Home   |   Register               Web Search: by Google
channel navigation

  Political News

 Political News
 The Issues
 Federal Page
 Columns - Cartoons
 Live Online
 Online Extras
 Photo Galleries
 Video - Audio





Text: McCain's Senate Floor Speech on Campaign Finance

Monday, March 19, 2001

Following is the transcript of Sen. John McCain's (R-Ariz.) Senate floor speech on campaign finance reform.

SEN. MCCAIN: I thank my friend, Senator Feingold, for his partnership and his friendship.

Madam President, today we begin the first open Senate debate in many years on whether or not we should substantially reform our campaign finance laws.

I want to thank Senators Lott and Daschle for their commitment to allowing a fair and open debate and for their assurance that the Senate will be allowed to exercise its will on this matter and vote on the legislation that emerges at the end of the amendment process.

I want to thank, as well, Senator McConnell, our steadfast and all-too-capable opponent, who honestly and bravely defends his belief, for agreeing to the terms of this debate, a debate that we hope may settle many of the questions held by advocates and opponents of reform that have yet to be resolved by this body.

I, of course, want to thank them from the bottom of my heart, all the cosponsors of this legislation for their steadfast support and to proving to be far more able and persuasive advocates of our cause than I have had the skill to be.

Most particularly, I want to thank my partner in this long endeavor, Senator Russ Feingold, a man of rare courage and decency, who has risked his own career and ambitions for the sake of his principles.

To me, Madam President, that seems a pretty good definition of patriotism.

I want to thank the president of the United States for engaging in this debate and for his oft-stated willingness to seek a fair resolution of our differences on this issue for the purpose of providing the people we serve greater confidence in the integrity of their public institutions.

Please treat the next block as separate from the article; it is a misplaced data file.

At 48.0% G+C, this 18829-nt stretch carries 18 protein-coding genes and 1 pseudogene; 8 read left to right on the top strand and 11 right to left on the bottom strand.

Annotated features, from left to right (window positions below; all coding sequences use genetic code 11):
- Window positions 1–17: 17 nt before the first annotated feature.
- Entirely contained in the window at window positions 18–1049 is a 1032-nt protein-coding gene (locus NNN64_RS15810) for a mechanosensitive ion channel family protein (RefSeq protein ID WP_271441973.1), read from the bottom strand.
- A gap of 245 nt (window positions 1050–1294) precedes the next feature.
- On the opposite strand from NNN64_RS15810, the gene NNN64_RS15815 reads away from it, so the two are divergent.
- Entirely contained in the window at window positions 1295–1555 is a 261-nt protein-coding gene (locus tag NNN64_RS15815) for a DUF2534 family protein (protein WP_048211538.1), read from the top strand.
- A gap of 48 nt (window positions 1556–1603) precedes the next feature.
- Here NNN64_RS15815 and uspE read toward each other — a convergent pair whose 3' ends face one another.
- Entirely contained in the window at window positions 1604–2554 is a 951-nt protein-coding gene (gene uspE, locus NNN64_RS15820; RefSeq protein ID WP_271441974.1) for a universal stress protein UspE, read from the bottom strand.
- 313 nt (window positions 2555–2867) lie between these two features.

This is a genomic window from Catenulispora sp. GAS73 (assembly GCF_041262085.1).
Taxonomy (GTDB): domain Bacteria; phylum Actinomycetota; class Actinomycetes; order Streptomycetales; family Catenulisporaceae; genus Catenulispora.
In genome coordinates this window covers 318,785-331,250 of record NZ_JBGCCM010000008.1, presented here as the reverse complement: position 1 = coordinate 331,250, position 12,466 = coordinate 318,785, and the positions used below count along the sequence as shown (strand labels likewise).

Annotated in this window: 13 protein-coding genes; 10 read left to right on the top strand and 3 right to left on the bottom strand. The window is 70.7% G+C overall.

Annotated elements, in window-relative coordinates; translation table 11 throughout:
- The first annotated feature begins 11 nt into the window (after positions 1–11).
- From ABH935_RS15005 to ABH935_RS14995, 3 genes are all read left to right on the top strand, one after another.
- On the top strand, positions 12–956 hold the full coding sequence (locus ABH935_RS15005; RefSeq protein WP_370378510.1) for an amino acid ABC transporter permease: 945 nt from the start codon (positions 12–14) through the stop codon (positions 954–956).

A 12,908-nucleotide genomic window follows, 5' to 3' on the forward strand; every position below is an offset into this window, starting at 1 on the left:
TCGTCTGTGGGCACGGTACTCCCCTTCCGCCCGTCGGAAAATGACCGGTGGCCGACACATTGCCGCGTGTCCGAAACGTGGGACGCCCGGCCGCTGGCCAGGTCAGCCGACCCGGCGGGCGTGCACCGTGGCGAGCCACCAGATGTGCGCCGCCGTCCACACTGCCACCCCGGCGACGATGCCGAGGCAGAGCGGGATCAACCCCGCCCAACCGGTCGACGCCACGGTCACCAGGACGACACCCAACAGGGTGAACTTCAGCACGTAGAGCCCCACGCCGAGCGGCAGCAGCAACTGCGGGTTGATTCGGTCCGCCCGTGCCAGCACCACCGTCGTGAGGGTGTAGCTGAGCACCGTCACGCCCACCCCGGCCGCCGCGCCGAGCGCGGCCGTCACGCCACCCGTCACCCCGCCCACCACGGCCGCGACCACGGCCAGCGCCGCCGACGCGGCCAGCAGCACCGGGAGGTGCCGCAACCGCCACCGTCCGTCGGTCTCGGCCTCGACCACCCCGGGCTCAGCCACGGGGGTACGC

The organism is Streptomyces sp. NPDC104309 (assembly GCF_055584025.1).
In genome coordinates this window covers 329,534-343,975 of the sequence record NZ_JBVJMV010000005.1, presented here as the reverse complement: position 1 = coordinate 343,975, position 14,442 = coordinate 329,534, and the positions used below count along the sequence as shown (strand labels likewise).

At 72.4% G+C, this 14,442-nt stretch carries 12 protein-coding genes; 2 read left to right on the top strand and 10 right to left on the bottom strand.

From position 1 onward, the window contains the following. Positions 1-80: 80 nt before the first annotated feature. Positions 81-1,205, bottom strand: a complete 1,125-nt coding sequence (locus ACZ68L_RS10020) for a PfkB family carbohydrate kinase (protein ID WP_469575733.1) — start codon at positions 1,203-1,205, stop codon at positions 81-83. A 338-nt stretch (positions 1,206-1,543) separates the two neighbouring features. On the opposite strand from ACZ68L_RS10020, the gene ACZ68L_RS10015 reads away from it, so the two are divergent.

Too often as this debate approached, our differences on this issue have been viewed as an extension of our former rivalry. I regret that very much, for he is not my rival. He is my president, and he retains my confidence that the country we love will be a better place because of his leadership.

Lastly, Madam President, I wish to thank every member of the Senate, especially Senator Hagel, my friend yesterday, my friend today, my friend tomorrow, for the cooperation allowing this debate to occur so early in what will surely be one of the busier congressional sessions in recent memory.

I thank all of my colleagues for their patience, a patience that has been tried by my own numerous faults far too often, as I beg their indulgence again. Please accept my assurance that, no matter our various difference on this issue and my own failings in arguing those differences, my purpose is limited solely to enacting those reforms that we believe are necessary to defend the government's public trust and not to seek a personal advantage at any colleague's expense.

I sincerely hope that our debate, contentious though it will be, will also be free of acrimony and rancor and that the quality of our deliberations will impress the public as evidence of the good faith that sustains our resolve.

Madam President, the many sponsors of this legislation have but one purpose: to enact fair, bipartisan campaign finance reform that seeks no special advantage for one party or another, but that helps change the public's widespread belief that politicians have no greater purpose than their own reelection and to that end we will respond disproportionately to the needs of those interests that can best finance our ambition, even if those interests conflict with the public interest and with the governing philosophy we once sought office to advance.

The sad truth is, Madam President, that most Americans do believe that we conspire to hold on to every single political advantage we have lest we jeopardize our incumbency by a single lost vote. Most Americans believe that we would let this nation pay any price, bear any burden for the sake of securing our own ambitions, no matter how injurious the effect might be to the national interest.

And who can blame them? As long as the wealthiest Americans and richest organized interests can make the six-and seven-figure donations to political parties and gain the special access to power that such generosity confers on the donor, most Americans will dismiss the most virtuous politician's claim of patriotism.